If the Customer Experience is the ball, Marketing has no business adopting a defensive position. Any internal “trust” issues are hallucinations enjoyed by those that need a defense for their negligence of the Customer Experience. I seriously doubt that there has been a marketing campaign worthy of industrial espionage (of course I could be wrong). It is wrong at the Customer Experience offensive level to assert a lack of cross-functional trust to defend a broken communication path.
Defense is dangerous when it is quietly adopted as the means by which we lead. If an environment is detected as too much defense and not enough offense, leadership needs to take a step back and indict themselves. Leaders set the course; morale and culture are reflections of leadership.
Defensive practices also inhibit the elimination of poor quality players. I have witnessed far too many organizations in which even the worst offenders (from an attitude and contribution perspective) are tolerated and even protected from elimination because of some false sense of commitment. An offensive commitment is to the Customer Experience. Any resources, including humans that contaminate rather than contribute to that objective must be removed from the assignment! If you defend a flawed retention practice within your culture, GOOD LUCK because it will ultimately be your downfall.
Defense often manifests as silence, as in not speaking up and not showing up. When conditions within any business unit are flawed and recommendations for change are made, there is a problem if your first response is to argue against it inside your own head. Far too many staff hide their true feelings about situations, conditions, or initiatives from everyone but their “posse” … those that have “water cooler” conversations where all the doubt is safe to disclose. There is another aspect to this dynamic manifested by silent adversaries that ignore meetings and abandon project milestones, deadlines, and tasks related to initiatives with which they disagree. In addition to pessimism, we detect passive aggressive behavior which is very unpleasant to experience. If you add to this the previously-mentioned culture of retaining the wrong people, making any kind of change becomes very complicated.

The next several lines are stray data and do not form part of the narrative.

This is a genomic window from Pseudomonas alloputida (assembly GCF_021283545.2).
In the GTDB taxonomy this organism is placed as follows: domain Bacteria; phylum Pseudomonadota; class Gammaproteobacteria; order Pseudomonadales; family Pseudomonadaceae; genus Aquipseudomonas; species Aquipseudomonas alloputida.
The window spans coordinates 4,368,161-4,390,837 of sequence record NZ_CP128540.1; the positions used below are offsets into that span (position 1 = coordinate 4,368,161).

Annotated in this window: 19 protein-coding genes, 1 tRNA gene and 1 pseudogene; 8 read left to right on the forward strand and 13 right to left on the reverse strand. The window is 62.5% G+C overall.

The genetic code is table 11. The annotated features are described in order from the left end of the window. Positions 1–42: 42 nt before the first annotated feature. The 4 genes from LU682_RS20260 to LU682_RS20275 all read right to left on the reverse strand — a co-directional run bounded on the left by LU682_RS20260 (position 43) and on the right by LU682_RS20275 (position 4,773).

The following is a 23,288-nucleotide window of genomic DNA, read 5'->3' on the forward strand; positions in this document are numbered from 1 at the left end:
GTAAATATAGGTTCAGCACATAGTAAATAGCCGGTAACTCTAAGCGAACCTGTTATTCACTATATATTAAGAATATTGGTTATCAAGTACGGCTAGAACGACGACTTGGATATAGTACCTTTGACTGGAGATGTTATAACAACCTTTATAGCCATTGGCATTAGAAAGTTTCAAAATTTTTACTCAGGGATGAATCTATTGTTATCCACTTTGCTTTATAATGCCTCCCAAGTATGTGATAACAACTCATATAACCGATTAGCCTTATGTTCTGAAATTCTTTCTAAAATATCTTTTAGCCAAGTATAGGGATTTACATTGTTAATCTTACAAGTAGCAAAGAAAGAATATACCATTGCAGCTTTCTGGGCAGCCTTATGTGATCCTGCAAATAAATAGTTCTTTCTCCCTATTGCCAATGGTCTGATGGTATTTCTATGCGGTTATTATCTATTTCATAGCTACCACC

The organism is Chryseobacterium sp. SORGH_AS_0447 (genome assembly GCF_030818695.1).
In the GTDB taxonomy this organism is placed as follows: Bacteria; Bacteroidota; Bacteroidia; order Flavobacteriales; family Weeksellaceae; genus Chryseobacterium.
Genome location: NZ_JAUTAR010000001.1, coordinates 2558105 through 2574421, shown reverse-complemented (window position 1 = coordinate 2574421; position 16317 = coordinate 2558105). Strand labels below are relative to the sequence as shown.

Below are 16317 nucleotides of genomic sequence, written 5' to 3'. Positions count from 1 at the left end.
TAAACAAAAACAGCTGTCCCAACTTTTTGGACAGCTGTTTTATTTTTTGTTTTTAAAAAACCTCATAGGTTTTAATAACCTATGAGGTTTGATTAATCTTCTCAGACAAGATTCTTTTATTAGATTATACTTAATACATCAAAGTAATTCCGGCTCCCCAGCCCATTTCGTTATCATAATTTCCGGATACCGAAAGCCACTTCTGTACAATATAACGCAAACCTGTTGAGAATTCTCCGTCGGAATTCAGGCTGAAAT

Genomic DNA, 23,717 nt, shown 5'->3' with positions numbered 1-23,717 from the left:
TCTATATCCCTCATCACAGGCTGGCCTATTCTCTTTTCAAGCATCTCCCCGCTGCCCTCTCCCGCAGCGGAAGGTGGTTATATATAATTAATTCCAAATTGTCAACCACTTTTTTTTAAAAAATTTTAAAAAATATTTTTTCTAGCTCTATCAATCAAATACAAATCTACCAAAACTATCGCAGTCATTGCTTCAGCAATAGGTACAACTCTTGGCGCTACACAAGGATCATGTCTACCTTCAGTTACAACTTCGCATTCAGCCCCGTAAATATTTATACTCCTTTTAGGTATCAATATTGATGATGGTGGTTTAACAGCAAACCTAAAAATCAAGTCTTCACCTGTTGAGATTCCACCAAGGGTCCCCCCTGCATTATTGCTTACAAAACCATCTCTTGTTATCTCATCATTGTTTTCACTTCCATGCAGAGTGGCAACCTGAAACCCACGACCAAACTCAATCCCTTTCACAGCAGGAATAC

Taking on the offensive position requires being open, curious, proactive, and optimistic. Leadership’s offensive adoption provides forums for ongoing evaluation, education, and action. The offense is constantly learning new, more creative “plays” to challenge the status quo and determine regularly the best and most effective methodology to deliver on the Customer Experience. This means that offensive players read industry information, feed their professional curiosity, inspire others to contribute, and appreciate individual contributors for what they have to offer.
Offense has strict hiring criteria, understands competency requirements, and does its best to influence hiring using its highest performing staff as a model. It protects itself from being the business unit in which redundant resources from downsized departments within the enterprise are “assigned.” The offensive position has established hiring requisites; while those resources may apply, they are subjected to the same criteria as any other applicant. Defensive leaders just shrug their shoulders, accept the staff, and whine about it to others.
Offense craves innovation and always asks … How can we make things better? What are we learning about our customers’ needs and preferences? What new or existing technology do we need to know more about? The leader is the quarterback whose job it is to set the standards of behavior for the team. If there is no quarterback, and just a lot of defensive lineman, the ball will not move. Defense will win the day and the Customer Experience, the revenue, and the brand will be sacrificed in the process.
Which team are you on … offense or defense?